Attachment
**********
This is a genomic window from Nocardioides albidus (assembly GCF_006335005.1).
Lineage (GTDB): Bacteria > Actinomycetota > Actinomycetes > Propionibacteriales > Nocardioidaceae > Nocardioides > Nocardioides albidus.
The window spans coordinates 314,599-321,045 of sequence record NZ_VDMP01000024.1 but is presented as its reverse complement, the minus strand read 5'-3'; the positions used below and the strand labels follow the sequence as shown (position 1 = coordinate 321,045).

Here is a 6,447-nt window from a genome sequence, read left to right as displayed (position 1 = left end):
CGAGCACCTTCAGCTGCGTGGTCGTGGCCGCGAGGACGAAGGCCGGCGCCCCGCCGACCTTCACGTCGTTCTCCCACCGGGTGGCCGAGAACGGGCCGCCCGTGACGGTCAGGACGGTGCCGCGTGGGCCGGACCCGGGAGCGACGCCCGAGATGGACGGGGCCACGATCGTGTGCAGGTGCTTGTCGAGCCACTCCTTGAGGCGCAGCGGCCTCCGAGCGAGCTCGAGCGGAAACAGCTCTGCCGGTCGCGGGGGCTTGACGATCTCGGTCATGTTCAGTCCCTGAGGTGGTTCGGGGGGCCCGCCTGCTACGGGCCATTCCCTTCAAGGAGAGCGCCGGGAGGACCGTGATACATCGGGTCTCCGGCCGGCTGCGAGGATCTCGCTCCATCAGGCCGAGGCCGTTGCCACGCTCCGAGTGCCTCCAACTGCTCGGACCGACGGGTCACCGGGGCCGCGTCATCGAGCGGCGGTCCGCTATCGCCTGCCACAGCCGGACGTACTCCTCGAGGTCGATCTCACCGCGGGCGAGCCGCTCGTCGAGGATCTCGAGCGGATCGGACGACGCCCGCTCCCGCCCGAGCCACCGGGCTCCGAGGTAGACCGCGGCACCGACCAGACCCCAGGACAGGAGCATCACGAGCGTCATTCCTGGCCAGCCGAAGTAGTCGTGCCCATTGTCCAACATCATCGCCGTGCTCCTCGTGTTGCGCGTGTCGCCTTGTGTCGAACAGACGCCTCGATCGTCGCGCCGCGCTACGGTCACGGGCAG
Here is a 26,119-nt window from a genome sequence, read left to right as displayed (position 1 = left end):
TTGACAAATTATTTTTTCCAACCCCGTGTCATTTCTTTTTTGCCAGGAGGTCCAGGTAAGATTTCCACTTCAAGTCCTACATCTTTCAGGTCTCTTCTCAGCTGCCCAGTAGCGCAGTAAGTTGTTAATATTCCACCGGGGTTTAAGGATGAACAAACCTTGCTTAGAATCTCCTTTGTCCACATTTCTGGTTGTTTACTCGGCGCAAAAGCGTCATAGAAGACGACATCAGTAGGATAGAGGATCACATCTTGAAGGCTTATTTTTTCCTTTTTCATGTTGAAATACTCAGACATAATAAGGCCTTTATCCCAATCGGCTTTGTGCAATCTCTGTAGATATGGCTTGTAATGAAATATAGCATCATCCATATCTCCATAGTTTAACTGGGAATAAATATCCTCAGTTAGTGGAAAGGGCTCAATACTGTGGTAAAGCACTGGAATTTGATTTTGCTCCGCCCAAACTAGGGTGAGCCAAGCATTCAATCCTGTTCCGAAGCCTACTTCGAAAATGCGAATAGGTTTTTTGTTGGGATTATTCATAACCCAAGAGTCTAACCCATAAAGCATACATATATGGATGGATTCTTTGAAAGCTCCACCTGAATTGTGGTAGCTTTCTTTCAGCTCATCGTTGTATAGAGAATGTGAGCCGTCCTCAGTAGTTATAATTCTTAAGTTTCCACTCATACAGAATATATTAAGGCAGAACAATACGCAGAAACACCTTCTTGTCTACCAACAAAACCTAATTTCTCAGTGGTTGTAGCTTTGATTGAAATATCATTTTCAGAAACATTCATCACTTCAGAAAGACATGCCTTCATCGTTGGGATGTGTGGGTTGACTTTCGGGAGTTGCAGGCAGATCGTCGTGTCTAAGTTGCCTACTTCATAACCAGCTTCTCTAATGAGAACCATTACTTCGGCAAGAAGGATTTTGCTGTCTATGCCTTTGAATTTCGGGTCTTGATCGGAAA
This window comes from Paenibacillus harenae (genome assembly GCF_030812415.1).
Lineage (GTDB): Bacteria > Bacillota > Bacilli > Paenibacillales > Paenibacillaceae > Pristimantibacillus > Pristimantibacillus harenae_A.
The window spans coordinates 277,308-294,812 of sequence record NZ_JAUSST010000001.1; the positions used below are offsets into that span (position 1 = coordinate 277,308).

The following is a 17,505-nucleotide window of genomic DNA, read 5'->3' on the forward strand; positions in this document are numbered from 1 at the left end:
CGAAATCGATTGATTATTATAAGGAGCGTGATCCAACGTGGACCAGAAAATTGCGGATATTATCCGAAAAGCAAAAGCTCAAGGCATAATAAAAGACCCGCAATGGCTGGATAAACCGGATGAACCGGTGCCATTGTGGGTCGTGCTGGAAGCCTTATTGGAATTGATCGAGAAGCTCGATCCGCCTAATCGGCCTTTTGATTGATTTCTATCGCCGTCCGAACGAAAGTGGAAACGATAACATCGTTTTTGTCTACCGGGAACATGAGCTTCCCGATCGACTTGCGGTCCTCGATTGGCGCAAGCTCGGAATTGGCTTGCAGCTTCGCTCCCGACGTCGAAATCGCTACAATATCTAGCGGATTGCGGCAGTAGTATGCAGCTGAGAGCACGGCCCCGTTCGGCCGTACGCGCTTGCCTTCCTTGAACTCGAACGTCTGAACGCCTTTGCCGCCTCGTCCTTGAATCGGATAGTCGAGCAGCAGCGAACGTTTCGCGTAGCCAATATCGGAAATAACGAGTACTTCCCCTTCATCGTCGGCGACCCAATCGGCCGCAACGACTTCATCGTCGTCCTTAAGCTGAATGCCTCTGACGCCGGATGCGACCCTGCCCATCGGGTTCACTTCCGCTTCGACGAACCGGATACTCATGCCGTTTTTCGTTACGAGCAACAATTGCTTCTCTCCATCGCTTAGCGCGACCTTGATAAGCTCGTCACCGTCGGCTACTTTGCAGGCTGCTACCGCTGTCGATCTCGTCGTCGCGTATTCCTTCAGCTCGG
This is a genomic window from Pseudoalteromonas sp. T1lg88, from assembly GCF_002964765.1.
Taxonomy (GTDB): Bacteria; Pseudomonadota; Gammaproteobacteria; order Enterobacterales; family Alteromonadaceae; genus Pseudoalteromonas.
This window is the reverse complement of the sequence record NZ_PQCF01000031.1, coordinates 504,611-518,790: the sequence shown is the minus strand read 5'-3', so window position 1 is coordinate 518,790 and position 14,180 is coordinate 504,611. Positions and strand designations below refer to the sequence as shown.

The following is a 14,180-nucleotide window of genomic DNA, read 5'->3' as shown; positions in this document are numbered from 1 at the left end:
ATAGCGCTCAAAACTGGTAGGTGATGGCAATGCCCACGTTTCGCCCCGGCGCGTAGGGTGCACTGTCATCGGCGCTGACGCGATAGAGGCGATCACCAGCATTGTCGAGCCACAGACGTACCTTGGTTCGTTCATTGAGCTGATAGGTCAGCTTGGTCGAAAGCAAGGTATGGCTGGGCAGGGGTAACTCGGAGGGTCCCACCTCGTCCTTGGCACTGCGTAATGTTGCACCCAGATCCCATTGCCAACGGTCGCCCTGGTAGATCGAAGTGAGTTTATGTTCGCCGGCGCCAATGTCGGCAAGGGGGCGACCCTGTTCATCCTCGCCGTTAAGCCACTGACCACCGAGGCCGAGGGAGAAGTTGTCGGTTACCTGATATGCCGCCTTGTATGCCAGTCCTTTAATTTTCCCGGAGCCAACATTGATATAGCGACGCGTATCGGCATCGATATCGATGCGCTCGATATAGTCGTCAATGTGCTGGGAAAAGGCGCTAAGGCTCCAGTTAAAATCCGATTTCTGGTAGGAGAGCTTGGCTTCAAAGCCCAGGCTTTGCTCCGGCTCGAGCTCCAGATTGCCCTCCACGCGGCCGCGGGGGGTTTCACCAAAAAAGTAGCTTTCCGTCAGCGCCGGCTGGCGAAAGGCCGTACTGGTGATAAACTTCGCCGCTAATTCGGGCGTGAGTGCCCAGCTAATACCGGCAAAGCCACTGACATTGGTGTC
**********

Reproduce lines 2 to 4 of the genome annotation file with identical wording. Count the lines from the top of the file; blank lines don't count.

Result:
Lineage (GTDB): Bacteria > Actinomycetota > Actinomycetes > Propionibacteriales > Nocardioidaceae > Nocardioides > Nocardioides albidus.
The window spans coordinates 314,599-321,045 of sequence record NZ_VDMP01000024.1 but is presented as its reverse complement, the minus strand read 5'-3'; the positions used below and the strand labels follow the sequence as shown (position 1 = coordinate 321,045).

Here is a 6,447-nt window from a genome sequence, read left to right as displayed (position 1 = left end):